Daily Brain-Building Interactions.
Every child benefits from daily brain-building interactions with a caring adult right from birth.
Neuroscience tells us that our brains develop through an ongoing process that begins before birth and continues into adulthood.
Early life experiences affect the quality of this development by establishing either a strong or a fragile neurological foundation for all future learning. A critical ingredient in this process of brain development is the frequency and quality of interactions between children and their parents and others in their home and community.
Everyday interactions present the perfect opportunities to build and strengthen a child’s ability to learn
Early language and literacy skills are developed through everyday moments – telling stories, reading books, having back and forth conversations (even before a child can speak) and playing together.
Many parents assume that learning begins when school does. They are not aware of the simple, but powerful learning opportunities that lie in their everyday interactions with their young child.
We invest in solutions that help parents* understand why and how to have daily brain-building interactions with children from birth.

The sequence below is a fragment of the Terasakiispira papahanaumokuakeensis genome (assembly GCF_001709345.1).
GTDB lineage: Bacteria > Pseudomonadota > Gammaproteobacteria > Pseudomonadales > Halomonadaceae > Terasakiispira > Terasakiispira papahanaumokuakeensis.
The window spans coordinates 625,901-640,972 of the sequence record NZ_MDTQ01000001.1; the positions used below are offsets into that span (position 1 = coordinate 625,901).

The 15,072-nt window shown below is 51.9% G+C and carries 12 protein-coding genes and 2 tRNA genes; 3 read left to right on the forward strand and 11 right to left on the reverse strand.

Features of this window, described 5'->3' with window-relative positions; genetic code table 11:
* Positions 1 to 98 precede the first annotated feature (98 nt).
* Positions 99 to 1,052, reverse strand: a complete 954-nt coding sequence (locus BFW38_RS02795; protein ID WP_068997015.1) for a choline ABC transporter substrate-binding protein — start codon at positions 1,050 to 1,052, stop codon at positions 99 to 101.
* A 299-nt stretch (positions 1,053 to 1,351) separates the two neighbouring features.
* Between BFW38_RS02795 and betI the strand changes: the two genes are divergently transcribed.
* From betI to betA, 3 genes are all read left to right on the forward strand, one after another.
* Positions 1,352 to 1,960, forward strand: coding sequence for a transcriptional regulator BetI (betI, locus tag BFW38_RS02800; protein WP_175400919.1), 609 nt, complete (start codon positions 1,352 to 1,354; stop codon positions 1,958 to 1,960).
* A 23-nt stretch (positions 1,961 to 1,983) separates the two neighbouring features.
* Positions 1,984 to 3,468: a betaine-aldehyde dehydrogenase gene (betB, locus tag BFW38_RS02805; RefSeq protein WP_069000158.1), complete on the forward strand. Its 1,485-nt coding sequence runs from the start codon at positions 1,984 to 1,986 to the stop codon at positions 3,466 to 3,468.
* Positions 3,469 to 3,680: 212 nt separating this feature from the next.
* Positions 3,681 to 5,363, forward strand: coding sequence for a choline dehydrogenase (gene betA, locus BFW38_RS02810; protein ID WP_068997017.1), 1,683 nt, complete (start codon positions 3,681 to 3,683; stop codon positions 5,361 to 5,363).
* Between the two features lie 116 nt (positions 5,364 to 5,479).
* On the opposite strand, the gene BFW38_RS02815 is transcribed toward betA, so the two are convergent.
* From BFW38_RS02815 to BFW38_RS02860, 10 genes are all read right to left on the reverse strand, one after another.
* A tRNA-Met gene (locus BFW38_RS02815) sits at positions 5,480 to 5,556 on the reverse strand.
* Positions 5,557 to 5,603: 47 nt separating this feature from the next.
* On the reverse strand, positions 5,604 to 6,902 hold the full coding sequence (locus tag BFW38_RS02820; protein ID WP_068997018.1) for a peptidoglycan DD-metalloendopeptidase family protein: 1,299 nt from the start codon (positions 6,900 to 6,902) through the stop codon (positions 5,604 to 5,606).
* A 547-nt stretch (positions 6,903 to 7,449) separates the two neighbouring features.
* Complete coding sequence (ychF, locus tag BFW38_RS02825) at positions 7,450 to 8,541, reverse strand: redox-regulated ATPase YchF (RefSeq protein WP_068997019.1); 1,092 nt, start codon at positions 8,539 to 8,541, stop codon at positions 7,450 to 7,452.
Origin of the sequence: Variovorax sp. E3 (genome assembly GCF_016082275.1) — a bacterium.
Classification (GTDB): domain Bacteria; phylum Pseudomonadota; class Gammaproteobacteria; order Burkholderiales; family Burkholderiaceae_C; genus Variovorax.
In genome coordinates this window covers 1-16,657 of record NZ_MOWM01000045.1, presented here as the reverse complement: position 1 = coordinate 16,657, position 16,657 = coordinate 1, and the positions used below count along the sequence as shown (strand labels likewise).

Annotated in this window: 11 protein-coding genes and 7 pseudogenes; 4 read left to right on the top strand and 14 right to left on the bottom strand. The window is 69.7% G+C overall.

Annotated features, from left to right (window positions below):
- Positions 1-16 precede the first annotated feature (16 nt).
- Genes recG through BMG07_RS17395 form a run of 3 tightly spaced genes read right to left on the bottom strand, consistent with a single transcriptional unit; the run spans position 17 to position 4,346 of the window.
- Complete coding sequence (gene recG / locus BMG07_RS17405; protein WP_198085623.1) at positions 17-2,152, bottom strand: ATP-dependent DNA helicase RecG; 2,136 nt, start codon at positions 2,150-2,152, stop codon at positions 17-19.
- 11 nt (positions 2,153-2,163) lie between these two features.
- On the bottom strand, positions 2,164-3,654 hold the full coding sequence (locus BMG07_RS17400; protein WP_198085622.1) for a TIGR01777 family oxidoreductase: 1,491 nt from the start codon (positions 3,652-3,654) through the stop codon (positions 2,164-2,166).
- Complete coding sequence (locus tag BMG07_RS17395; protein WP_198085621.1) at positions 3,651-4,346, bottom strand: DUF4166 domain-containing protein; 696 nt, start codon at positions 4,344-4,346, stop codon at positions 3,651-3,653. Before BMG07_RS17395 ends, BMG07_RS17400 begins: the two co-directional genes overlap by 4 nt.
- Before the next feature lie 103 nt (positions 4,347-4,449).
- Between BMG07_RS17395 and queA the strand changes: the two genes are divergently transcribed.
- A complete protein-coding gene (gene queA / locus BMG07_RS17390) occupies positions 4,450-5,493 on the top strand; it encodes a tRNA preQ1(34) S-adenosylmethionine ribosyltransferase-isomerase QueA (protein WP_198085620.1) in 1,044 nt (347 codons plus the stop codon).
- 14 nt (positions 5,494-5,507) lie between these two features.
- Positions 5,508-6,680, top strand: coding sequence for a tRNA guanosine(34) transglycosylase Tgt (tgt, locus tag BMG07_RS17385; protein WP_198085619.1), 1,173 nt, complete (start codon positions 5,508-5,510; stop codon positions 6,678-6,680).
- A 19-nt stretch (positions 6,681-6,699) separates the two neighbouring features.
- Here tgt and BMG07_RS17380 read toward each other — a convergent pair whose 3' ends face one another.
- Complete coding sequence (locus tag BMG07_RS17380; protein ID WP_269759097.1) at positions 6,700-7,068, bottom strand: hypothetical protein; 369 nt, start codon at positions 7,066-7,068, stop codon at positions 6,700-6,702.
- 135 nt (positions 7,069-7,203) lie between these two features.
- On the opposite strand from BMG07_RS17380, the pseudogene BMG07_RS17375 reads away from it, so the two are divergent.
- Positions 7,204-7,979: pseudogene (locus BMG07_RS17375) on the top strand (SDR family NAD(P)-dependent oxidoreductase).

Take a look below at some of the enabling ingredients for daily brain-building interactions. Each contains opportunities for innovation and investment.
We hope this information will create a launchpad for creative ideas on how to act on opportunities or solve problems in this area.
We have a year-round open call for applications for funding and support for ideas that meet our investment criteria .
- Parents who are suffering from depression or anxiety, need to be supported so that are able to support their child’s early brain development.
- Parents, and other adults in a child’s life, need to know about the importance of early brain development and that there are many opportunities in a daily routine that can be used for learning.
- Parents need to have the opportunity, ability (time, knowledge, tools, prompts) and networks of support for daily brain-building interactions to happen.
- They also need to know that it is important to talk in their home language using a wide range of vocabulary and full sentences with their child.
- Parents with children who have special needs require more support and information on how best to enable their child’s early learning.
Resources & tools
- Parents need access to affordable resources and tools that make it easy for them to have daily brain-building interactions with their child.
- They also need to know that there are many free resources available to them in their everyday environments that can be used in early learning activities.
*Parents include any adults who are the primary caregivers/guardians for children.